Know more

Our use of cookies

Cookies are a set of data stored on a user’s device when the user browses a web site. The data is in a file containing an ID number, the name of the server which deposited it and, in some cases, an expiry date. We use cookies to record information about your visit, language of preference, and other parameters on the site in order to optimise your next visit and make the site even more useful to you.

To improve your experience, we use cookies to store certain browsing information and provide secure navigation, and to collect statistics with a view to improve the site’s features. For a complete list of the cookies we use, download “Ghostery”, a free plug-in for browsers which can detect, and, in some cases, block cookies.

Ghostery is available here for free:

You can also visit the CNIL web site for instructions on how to configure your browser to manage cookie storage on your device.

In the case of third-party advertising cookies, you can also visit the following site:, offered by digital advertising professionals within the European Digital Advertising Alliance (EDAA). From the site, you can deny or accept the cookies used by advertising professionals who are members.

It is also possible to block certain third-party cookies directly via publishers:

Cookie type

Means of blocking

Analytical and performance cookies

Google Analytics

Targeted advertising cookies


The following types of cookies may be used on our websites:

Mandatory cookies

Functional cookies

Social media and advertising cookies

These cookies are needed to ensure the proper functioning of the site and cannot be disabled. They help ensure a secure connection and the basic availability of our website.

These cookies allow us to analyse site use in order to measure and optimise performance. They allow us to store your sign-in information and display the different components of our website in a more coherent way.

These cookies are used by advertising agencies such as Google and by social media sites such as LinkedIn and Facebook. Among other things, they allow pages to be shared on social media, the posting of comments, and the publication (on our site or elsewhere) of ads that reflect your centres of interest.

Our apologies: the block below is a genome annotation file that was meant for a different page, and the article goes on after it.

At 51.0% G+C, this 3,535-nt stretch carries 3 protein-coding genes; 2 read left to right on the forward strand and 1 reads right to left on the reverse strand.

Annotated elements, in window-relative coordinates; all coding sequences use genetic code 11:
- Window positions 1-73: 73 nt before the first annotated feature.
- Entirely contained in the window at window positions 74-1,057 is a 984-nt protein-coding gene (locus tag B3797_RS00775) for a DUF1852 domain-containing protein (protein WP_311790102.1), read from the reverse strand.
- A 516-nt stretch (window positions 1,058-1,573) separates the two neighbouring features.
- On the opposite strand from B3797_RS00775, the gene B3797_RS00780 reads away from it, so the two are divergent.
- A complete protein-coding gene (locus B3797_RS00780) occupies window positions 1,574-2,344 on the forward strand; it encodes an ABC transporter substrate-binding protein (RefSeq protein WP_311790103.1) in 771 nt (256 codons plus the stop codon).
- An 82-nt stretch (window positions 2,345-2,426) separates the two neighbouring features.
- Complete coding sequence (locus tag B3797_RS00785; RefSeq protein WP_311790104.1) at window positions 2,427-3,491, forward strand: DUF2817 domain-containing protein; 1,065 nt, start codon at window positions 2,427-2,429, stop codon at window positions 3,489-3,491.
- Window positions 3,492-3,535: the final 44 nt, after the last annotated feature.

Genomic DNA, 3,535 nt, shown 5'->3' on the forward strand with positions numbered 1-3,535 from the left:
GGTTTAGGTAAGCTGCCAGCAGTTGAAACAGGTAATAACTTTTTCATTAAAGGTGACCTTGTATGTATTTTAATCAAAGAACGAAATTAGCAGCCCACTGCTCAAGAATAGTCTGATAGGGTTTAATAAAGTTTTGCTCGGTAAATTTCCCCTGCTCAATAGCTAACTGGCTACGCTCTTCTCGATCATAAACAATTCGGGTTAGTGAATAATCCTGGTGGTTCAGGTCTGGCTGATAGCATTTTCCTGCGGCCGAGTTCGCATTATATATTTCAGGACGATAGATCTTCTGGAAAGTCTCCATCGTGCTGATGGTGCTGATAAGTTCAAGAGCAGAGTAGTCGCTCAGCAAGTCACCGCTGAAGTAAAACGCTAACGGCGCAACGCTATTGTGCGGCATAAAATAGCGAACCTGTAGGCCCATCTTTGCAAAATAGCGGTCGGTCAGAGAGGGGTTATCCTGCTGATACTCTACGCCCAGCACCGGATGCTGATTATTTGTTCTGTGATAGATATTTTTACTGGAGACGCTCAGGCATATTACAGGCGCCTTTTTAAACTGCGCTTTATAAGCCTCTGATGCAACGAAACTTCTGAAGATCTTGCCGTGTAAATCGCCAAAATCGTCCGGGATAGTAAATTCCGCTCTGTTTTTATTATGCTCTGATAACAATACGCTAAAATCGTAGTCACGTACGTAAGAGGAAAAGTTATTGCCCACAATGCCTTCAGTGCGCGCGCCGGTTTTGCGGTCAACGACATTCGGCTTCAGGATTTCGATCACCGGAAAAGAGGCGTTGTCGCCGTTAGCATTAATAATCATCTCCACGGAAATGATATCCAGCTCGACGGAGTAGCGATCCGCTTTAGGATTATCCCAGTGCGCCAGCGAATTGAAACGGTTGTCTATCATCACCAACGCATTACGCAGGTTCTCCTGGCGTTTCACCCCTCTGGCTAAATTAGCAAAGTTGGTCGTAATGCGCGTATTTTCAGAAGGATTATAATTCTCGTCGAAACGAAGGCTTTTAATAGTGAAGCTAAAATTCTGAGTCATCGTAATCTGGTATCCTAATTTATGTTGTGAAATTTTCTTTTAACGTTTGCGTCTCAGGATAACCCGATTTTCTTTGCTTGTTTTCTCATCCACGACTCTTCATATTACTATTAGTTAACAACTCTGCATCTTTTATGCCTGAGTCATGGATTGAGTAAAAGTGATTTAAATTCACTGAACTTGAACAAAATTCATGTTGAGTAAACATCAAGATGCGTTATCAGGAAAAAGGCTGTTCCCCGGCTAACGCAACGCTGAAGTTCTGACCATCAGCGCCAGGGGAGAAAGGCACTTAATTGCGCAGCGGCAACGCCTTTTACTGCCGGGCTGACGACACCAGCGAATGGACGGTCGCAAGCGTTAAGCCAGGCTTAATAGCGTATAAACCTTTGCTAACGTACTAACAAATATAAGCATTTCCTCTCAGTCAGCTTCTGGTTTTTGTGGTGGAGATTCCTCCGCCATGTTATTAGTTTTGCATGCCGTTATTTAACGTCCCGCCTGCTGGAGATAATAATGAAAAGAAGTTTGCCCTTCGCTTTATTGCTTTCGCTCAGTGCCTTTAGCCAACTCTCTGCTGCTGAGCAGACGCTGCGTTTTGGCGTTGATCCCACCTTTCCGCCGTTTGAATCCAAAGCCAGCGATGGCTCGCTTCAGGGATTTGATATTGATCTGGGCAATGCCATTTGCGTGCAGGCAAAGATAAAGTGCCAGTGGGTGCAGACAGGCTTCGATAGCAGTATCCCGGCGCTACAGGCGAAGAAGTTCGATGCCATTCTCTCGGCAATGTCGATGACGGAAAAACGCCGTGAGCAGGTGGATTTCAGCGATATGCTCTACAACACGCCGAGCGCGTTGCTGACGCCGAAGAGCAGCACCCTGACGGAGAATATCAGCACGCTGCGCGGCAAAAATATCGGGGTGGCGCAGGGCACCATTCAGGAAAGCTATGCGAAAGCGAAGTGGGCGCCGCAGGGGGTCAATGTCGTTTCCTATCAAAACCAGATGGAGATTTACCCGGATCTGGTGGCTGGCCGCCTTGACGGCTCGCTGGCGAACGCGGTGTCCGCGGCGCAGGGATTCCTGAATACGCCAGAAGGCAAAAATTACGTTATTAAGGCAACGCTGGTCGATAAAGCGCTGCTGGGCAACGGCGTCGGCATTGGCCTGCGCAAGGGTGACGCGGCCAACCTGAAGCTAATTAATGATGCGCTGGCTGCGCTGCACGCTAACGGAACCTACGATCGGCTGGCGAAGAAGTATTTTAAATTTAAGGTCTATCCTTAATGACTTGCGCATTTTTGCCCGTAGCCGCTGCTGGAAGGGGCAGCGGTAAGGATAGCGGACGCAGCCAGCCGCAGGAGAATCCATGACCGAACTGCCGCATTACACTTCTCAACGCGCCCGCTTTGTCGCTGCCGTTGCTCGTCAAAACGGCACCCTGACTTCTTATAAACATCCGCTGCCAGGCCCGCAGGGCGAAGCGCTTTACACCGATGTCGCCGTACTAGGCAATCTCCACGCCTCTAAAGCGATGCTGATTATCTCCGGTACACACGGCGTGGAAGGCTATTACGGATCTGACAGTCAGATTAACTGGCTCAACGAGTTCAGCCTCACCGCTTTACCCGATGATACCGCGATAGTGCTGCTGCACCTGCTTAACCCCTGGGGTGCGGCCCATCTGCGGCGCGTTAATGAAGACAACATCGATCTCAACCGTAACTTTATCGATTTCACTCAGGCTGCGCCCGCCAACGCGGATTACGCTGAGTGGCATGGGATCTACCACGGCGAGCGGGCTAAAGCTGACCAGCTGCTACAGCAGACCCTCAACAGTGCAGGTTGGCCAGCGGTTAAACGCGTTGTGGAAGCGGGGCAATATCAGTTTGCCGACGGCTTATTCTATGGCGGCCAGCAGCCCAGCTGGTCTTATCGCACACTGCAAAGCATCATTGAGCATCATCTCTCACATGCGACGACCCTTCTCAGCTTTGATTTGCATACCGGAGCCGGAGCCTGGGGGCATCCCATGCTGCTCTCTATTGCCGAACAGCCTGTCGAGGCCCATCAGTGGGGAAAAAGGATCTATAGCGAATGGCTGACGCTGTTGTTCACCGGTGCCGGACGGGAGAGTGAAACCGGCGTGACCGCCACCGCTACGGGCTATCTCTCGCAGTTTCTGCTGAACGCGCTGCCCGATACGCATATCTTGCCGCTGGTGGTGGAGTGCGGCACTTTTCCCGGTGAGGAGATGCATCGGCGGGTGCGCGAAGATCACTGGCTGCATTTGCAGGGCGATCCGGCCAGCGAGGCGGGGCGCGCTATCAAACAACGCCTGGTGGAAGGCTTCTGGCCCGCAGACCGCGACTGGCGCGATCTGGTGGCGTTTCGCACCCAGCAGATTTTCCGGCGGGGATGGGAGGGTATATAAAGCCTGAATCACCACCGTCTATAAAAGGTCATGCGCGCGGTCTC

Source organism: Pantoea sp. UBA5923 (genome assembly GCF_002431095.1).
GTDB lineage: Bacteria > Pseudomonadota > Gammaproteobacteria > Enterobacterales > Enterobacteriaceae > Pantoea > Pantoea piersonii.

Our EZPublish content management system (CMS) uses CAS and PHP session cookies and the New Relic cookie for monitoring purposes (IP, response times).

These cookies are deleted at the end of the browsing session (when you log off or close your browser window)

Our EZPublish content management system (CMS) uses the XiTi cookie to measure traffic. Our service provider is AT Internet. This company stores data (IPs, date and time of access, length of the visit and pages viewed) for six months.

Our EZPublish content management system (CMS) does not use this type of cookie.

For more information about the cookies we use, contact INRA’s Data Protection Officer by email at or by post at:

24, chemin de Borde Rouge –Auzeville – CS52627
31326 Castanet Tolosan CEDEX - France

Dernière mise à jour : Mai 2018

Menu Logo Principal


Unité de Virologie et Immunologie Moléculaires

Blaise Corthésy (Immunology and Allergies Division, Hôpital orthopédique, Lausanne, Switzerland)

24 May 2012 - Institute Seminar - INRA Jouy-en-Josas

24/05/12 Blaise Corthésy (Hôpital orthopédique, Lausanne, Switzerland)
"Role of IgA in intestinal homeostasis"

On Thursday 24 May, 10.30am, Lecture Hall of J.Poly building (440), Dr Blaise Corthésy (Immunology and Allergies Division, Hôpital orthopédique, Lausanne, Switzerland), hosted by Isabelle Schwartz-Cornil, will give an Institute seminar focused on the role of IgA in intestinal homeostasis.

Mucosal host defense against pathogens is mainly controlled by a specific type of immunoglobulins, called IgA. Secretory IgAs from mucosal surfaces act by complexing pathogens (virus, bacteria, parasites) through the so-called "immune exclusion" mechanism, leading to their subsequent elimination.

Recent findings from Dr Blaise Corthésy's laboratory in Lausanne further extend the role of IgAs to intestinal mucosa homeostasis, through subtle and complex interactions with commensal flora, epithelial and dendritic cells.

This work enables a better understanding of host/microbiota interactions and of host defense mechanisms against pathogens entering through mucosa, and has a direct impact on the development of immunisation strategies.

To learn more:

Recent publications:

N-Glycans on secretory component: Mediators of the interaction between secretory IgA and gram-positive commensals sustaining intestinal homeostasis.
Mathias A, Corthésy B.
Gut Microbes. 2011 Sep 1;2(5)

Recognition of gram-positive intestinal bacteria by hybridoma- and colostrum-derived secretory immunoglobulin A is mediated by carbohydrates.
Mathias A, Corthésy B.
J Biol Chem. 2011 May 13;286(19):17239-47

Potentiation of polarized intestinal Caco-2 cell responsiveness to probiotics complexed with secretory IgA.
Mathias A, Duc M, Favre L, Benyacoub J, Blum S, Corthésy B.
J Biol Chem. 2010 Oct 29;285(44):33906-13.

Conditioned polarized Caco-2 cell monolayers allow to discriminate for the ability of gut-derived microorganisms to modulate permeability and antigen-induced basophil degranulation.
Thierry AC, Bernasconi E, Mercenier A, Corthésy B.
Clin Exp Allergy. 2009 Apr;39(4):527-36.

Email :